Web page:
Suwanee woman ready for triathlon

SUWANEE - For Wren Caples, the motivation to complete a triathlon can be found in her heart and in between her ears.

In her heart is her older sister, Kate, who suffered a stroke at the age of 46.

In between her ears is her brain, of course, that shadowy enigma that initially told her she couldn't brave Suwanee's rolling hills when she began training.

After rocky beginnings, both of these emotional cores have improved. And, on Sunday, will be on display as Caples competes in the Aflac Iron Girl sprint triathlon -a 1/3 mile swim, 18-mile bike, and 3-mile run - at Lake Lanier Islands Resort.

Caples says she confronted her own mortality through her sister's stroke. A year after the incident, Kate continues to make improvements.

"When my sister got sick, I started thinking about setting a goal and leading a healthier lifestyle than I had been," says Caples, 41, who lives in Suwanee with her husband and two children, ages 8 and 11.

Time was, Caples got easily gassed maneuvering the rolling hills in her neighborhood on her runs. Heck, she could barely finish a 25-yard lap in the swimming pool.

In March, Caples began training for the triathlon with three other women (in honor of her sister, they formed a team called "Stroke of Genius"). Their weekly schedule has slowly progressed. In the weeks leading up to Sunday's race, the ladies open water swim for an hour at Mary Alice Park on Mondays, perfect their swim technique at a local pool on Wednesdays, bike for 20 miles on Thursdays and run on Fridays.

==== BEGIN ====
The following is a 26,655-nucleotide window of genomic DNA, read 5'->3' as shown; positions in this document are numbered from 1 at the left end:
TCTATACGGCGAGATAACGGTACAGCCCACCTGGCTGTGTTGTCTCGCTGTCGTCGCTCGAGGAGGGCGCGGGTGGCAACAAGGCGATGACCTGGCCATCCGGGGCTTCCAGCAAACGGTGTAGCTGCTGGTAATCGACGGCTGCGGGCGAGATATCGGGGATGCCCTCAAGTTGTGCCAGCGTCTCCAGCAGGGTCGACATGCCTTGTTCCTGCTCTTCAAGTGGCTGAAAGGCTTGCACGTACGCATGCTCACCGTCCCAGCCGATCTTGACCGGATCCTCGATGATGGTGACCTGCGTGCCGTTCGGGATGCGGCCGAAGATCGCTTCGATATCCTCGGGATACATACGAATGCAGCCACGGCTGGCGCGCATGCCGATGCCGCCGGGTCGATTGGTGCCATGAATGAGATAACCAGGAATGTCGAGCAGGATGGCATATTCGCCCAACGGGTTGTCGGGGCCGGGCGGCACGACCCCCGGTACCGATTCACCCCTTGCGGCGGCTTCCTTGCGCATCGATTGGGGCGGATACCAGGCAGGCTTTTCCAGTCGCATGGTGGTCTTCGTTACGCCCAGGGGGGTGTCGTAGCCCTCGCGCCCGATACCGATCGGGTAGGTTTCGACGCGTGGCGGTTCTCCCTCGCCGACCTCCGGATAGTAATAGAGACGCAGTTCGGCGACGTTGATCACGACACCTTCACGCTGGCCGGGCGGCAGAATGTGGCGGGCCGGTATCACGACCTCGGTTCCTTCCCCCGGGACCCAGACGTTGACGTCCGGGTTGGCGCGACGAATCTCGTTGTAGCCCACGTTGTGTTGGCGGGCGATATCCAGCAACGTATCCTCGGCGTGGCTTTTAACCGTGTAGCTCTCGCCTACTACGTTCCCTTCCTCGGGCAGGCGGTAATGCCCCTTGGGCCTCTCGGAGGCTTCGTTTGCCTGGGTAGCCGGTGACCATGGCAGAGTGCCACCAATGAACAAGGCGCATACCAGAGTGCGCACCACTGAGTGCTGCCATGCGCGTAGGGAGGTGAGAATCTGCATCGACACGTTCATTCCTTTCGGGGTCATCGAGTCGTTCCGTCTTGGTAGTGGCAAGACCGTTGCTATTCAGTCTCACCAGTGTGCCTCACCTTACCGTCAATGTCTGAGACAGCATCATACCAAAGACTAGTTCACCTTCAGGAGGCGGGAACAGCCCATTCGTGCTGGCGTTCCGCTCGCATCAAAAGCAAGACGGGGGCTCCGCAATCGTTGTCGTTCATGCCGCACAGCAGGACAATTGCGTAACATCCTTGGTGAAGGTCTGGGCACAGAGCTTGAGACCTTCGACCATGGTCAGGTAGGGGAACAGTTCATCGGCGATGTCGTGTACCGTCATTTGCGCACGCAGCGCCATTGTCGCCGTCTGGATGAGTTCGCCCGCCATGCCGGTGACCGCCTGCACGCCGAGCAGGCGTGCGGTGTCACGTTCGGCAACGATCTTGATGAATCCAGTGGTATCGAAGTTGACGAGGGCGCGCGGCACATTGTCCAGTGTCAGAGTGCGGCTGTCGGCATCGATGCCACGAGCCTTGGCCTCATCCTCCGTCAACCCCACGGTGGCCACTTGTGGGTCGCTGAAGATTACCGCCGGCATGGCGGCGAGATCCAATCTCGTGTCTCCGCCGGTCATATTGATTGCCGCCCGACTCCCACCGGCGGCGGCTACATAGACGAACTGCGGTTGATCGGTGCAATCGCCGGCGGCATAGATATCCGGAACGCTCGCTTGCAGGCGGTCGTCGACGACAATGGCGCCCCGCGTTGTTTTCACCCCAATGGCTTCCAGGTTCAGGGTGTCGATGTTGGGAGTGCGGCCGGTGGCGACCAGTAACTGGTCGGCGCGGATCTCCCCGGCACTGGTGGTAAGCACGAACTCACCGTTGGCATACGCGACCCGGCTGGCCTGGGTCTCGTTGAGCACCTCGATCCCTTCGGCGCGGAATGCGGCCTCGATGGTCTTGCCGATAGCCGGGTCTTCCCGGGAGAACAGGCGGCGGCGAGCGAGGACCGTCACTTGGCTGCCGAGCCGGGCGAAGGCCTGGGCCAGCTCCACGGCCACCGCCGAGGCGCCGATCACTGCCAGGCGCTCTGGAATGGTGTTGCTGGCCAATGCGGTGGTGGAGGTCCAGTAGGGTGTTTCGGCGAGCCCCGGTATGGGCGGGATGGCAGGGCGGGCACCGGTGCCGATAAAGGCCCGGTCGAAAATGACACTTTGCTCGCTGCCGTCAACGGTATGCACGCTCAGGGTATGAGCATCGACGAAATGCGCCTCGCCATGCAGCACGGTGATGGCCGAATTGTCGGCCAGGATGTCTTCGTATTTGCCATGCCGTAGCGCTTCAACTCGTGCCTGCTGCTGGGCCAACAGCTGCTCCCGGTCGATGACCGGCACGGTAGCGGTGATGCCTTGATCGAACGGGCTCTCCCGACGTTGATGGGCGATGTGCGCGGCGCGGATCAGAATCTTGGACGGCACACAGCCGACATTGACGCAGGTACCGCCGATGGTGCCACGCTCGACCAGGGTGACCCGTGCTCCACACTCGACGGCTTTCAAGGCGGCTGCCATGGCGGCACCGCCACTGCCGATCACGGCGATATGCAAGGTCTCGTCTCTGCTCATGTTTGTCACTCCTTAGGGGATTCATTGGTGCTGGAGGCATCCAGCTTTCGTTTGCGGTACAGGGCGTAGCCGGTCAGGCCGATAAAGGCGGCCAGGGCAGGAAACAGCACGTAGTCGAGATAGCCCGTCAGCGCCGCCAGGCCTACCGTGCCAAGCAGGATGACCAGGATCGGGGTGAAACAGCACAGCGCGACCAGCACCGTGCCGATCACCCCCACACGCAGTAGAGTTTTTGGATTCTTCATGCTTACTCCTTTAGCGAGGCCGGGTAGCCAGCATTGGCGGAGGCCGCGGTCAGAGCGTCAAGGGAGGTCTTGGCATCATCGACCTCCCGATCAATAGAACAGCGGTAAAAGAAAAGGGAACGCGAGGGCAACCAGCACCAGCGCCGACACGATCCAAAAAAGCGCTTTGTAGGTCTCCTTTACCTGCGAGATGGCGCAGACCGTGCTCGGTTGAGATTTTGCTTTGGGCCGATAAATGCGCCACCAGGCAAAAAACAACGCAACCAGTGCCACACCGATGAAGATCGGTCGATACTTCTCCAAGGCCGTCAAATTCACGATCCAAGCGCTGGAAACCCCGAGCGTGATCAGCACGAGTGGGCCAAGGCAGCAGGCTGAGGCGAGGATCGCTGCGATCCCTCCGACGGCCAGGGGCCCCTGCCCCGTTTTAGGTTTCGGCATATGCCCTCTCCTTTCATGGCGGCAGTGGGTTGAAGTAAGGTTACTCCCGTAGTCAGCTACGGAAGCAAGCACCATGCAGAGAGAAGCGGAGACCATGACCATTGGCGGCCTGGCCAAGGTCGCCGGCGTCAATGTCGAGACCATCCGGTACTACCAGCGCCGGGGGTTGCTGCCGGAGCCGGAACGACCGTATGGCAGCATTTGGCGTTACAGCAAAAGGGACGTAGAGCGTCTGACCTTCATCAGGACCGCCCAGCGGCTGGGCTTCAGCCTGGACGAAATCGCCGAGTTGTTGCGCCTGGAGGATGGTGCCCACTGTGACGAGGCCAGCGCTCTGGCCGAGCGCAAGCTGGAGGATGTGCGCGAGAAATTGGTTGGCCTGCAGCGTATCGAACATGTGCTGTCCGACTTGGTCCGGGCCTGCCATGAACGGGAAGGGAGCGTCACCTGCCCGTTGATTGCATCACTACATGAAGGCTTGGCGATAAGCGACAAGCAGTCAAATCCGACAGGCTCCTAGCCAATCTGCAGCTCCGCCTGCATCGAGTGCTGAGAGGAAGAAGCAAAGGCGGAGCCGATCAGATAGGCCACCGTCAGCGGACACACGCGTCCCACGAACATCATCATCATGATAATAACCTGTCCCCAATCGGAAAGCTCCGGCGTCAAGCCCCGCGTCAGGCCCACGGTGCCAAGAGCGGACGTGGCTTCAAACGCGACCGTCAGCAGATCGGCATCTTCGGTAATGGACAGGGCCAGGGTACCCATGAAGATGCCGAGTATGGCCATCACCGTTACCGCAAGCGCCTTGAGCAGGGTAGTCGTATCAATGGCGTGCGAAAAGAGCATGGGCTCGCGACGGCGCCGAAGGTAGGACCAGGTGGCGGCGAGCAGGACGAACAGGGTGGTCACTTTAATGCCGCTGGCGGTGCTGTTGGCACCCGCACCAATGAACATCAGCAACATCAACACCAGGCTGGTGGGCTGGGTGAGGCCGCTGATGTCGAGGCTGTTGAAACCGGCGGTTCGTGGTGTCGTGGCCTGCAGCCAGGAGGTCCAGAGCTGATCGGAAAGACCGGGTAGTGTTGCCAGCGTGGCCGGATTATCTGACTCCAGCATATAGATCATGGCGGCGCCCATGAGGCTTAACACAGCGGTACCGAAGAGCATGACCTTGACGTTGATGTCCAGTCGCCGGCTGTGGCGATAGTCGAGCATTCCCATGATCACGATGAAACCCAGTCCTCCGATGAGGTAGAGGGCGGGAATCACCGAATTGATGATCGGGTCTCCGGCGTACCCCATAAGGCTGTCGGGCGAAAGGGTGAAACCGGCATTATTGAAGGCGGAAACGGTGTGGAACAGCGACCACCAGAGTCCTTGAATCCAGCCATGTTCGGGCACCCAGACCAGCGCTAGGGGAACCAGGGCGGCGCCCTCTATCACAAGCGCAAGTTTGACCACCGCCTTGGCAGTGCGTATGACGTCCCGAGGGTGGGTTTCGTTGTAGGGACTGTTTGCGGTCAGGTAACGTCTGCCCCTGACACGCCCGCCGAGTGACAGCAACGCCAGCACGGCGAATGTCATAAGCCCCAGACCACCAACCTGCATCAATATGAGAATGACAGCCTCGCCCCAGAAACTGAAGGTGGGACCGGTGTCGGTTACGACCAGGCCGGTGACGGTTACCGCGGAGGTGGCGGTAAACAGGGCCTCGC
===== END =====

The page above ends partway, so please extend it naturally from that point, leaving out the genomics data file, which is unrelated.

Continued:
To the say the least, Caples' transformation isn't just physical.

"I've noticed a difference in the way I feel," the interior designer says. "I'd have to say more so my energy level and I've got a more positive outlook."

Her kids - Ridge and Sammie - and husband, Scott, have also benefited from Caples' regimine. Now that school is out, Caples' children join her on swims and runs, and Scott has made more of an effort to get back in shape. Fish, pasta and vegetables are now mainstays at the dinner table.

"It's setting an example for my kids ... Through my training, everything has kind of spiraled. It builds, and then you don't want to go to the drive-thru at McDonald's," she says laughing.

As daunting as a triathlon sounds, she says anyone can complete the event. After all, she says, she too used to be a skeptic.

"You don't know you can't do it if you don't try."